Philipp Rupprecht (1900-1975) illustrated children's books in Germany to help warn children about the dangers of Jews.
|Jewish perverts attempt to lure Aryan children with candy|
|Learning to recognize Jews by the shapes of their noses|
His knack for drawing Jews earned him a position as the political cartoonist for the Nazi newspaper, The Stormtrooper, where he worked enthusiastically from 1925 to 1945.
|"Jewish Murder Plan against Gentile Humanity Revealed"|
|Wealthy Jews attempt to seduce blonde women with money|
Hitler believed the arts were a crucial tool for shaping public opinion. His government commissioned thousands of patriotic works and sponsored art competitions and festivals in villages and towns to reinforce his message with the public. Recognizing the importance of political cartoons, the government released Rupprecht from military service so he could continue drawing for The Stormtrooper. Hitler supported the newspaper until the end of the war, despite shortages and competing demands for resources.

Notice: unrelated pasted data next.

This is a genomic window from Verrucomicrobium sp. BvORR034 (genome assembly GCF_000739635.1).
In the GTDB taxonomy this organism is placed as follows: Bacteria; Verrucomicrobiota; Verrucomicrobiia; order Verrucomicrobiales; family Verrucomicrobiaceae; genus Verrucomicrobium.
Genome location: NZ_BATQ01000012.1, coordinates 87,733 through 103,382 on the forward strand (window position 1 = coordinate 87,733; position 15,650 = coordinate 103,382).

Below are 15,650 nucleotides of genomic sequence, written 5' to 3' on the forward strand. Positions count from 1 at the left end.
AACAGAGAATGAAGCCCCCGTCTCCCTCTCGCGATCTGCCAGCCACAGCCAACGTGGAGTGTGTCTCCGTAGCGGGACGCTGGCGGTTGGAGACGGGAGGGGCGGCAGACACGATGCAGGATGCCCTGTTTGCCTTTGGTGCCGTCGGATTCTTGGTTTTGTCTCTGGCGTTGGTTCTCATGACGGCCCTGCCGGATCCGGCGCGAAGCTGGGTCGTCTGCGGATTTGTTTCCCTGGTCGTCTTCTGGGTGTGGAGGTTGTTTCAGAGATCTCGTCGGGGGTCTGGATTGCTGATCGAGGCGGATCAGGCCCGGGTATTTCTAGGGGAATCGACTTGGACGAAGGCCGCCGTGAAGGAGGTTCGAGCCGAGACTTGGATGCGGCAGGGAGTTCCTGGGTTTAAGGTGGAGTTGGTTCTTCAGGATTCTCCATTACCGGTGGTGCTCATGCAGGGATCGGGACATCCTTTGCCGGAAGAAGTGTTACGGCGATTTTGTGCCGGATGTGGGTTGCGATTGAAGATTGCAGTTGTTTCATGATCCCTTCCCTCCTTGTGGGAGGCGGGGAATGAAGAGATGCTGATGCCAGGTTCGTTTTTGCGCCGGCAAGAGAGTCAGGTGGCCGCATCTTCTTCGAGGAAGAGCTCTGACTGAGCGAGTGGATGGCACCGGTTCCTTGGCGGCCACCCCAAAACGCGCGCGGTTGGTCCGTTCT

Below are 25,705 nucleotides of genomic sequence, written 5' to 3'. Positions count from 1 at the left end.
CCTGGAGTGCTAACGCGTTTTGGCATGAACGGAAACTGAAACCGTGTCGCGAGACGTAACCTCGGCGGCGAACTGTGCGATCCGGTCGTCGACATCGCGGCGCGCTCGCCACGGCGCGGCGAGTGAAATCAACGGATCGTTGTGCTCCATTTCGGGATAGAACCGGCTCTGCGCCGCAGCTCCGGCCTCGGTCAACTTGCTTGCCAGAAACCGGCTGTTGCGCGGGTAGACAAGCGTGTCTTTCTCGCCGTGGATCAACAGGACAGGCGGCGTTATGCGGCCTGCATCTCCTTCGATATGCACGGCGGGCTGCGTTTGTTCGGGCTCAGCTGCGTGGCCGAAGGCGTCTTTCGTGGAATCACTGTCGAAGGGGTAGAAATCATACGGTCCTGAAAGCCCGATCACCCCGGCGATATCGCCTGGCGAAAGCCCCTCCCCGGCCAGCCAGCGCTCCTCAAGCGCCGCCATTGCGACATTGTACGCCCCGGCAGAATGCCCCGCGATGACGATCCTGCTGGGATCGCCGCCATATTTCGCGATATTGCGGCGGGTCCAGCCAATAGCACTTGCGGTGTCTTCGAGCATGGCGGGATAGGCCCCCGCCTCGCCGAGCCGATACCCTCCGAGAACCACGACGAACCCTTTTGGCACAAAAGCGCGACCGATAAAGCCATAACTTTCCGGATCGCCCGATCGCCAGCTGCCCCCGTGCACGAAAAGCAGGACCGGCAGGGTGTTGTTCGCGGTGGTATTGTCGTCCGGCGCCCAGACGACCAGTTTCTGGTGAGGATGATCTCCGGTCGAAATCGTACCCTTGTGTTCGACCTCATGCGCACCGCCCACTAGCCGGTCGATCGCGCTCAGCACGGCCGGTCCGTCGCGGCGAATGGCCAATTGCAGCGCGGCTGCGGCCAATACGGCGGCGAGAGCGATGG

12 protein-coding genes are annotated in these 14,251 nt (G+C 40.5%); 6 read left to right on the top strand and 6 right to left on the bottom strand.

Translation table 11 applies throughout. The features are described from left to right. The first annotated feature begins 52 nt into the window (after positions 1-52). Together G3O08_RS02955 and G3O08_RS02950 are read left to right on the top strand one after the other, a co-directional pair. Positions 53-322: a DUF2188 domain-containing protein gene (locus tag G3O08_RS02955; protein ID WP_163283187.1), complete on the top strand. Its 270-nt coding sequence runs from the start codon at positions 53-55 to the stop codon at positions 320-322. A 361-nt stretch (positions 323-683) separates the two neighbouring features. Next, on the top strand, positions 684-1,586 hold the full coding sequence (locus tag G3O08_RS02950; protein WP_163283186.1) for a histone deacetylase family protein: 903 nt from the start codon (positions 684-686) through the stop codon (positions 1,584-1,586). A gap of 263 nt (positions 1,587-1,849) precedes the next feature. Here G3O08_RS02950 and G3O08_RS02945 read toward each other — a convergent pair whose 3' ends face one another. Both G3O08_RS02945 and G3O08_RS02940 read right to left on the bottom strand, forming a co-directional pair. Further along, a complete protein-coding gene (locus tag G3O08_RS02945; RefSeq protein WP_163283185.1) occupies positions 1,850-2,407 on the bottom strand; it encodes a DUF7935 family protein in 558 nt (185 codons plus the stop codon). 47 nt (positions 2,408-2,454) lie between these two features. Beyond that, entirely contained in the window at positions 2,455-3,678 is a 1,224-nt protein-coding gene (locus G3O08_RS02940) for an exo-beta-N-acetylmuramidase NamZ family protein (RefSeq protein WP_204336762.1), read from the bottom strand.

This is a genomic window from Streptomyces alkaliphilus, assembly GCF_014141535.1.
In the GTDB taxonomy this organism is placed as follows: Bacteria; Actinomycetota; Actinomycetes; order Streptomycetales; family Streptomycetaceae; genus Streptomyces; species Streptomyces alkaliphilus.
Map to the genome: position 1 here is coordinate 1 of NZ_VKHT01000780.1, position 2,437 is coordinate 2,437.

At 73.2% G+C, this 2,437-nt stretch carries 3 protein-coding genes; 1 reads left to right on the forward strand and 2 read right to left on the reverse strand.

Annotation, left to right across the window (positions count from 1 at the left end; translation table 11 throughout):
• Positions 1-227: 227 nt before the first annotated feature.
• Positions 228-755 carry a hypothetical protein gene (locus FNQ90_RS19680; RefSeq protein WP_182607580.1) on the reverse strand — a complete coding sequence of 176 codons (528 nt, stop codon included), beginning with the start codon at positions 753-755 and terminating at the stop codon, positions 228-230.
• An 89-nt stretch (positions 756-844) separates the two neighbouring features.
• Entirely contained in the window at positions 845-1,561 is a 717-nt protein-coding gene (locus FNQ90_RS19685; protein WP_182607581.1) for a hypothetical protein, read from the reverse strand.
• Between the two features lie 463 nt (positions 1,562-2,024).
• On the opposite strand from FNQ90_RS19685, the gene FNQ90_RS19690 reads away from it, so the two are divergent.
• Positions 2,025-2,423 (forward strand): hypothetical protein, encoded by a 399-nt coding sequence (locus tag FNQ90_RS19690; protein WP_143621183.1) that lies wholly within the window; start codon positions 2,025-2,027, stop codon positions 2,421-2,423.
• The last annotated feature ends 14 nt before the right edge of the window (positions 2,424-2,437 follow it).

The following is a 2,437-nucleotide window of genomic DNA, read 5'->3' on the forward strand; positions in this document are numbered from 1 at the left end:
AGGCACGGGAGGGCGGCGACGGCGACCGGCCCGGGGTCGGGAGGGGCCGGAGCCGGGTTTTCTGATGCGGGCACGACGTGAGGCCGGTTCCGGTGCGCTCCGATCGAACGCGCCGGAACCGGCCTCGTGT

Those were truly the golden years for government sponsored hate mongering. Since that time, funding seems to have tapered off.
This may be partly because things didn't work out so well for poor Philipp. At the end of World War II, with Germany in ruins, Rupprecht was put on trial for his role as a cheerleader for the massacre of millions of innocents. He was sentenced to six years hard labor. After his release from prison he worked quietly as a painter in Munich until his death in 1975.
Despite the mountains of meticulous documentation produced during the war crimes trials, some still refuse to believe the concentration camps occurred. Iranian Supreme Leader Ayatollah Khamenei has repeatedly complained about “the myth of the massacre of Jews known as the Holocaust,” asserting that “The Holocaust is an event whose reality is uncertain and if it has happened, it’s uncertain how it has happened.”
Khamenei's words alone have proven unpersuasive to most sane people, so Iranian forces have begun a talent search for the next Philipp Rupprecht. Perhaps pictures can galvanize public opinion where words have failed.
In December 2015 the Tehran International Cartoon Biennial announced a cash prize of $50,000 for the best cartoon about the Holocaust. An exhibition displaying 150 of the best Holocaust cartoons from the Tehran Biennial will open this week, timed to coincide with the anniversary of Israel’s Declaration of Independence.
When the Iranian Foreign Minister Mohammad Javad Zarif was confronted with the contest he attempted to minimize the government's official role, but the U.S. Holocaust Memorial Museum did an excellent job of tracking the funding for the competition to official Iranian sources.